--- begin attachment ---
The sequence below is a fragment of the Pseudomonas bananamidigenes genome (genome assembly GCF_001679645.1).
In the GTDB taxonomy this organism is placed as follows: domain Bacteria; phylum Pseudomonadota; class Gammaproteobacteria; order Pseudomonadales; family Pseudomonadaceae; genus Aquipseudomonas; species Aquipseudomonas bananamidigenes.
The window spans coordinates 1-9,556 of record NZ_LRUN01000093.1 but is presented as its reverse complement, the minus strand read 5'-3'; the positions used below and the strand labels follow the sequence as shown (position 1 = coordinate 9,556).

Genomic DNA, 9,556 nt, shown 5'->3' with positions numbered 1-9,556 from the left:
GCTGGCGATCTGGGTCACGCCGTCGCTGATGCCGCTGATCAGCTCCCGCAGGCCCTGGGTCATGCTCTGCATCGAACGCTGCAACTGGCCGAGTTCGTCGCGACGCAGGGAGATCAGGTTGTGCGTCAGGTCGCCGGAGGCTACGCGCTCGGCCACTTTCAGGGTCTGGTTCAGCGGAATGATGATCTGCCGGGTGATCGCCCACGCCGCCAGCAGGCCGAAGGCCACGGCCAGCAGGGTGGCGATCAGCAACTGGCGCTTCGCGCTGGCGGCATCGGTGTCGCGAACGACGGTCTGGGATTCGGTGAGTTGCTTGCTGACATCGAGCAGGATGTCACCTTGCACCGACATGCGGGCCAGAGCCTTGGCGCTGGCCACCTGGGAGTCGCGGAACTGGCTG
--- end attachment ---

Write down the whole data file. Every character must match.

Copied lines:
The sequence below is a fragment of the Pseudomonas bananamidigenes genome (genome assembly GCF_001679645.1).
In the GTDB taxonomy this organism is placed as follows: domain Bacteria; phylum Pseudomonadota; class Gammaproteobacteria; order Pseudomonadales; family Pseudomonadaceae; genus Aquipseudomonas; species Aquipseudomonas bananamidigenes.
The window spans coordinates 1-9,556 of record NZ_LRUN01000093.1 but is presented as its reverse complement, the minus strand read 5'-3'; the positions used below and the strand labels follow the sequence as shown (position 1 = coordinate 9,556).

Genomic DNA, 9,556 nt, shown 5'->3' with positions numbered 1-9,556 from the left:
GCTGGCGATCTGGGTCACGCCGTCGCTGATGCCGCTGATCAGCTCCCGCAGGCCCTGGGTCATGCTCTGCATCGAACGCTGCAACTGGCCGAGTTCGTCGCGACGCAGGGAGATCAGGTTGTGCGTCAGGTCGCCGGAGGCTACGCGCTCGGCCACTTTCAGGGTCTGGTTCAGCGGAATGATGATCTGCCGGGTGATCGCCCACGCCGCCAGCAGGCCGAAGGCCACGGCCAGCAGGGTGGCGATCAGCAACTGGCGCTTCGCGCTGGCGGCATCGGTGTCGCGAACGACGGTCTGGGATTCGGTGAGTTGCTTGCTGACATCGAGCAGGATGTCACCTTGCACCGACATGCGGGCCAGAGCCTTGGCGCTGGCCACCTGGGAGTCGCGGAACTGGCTG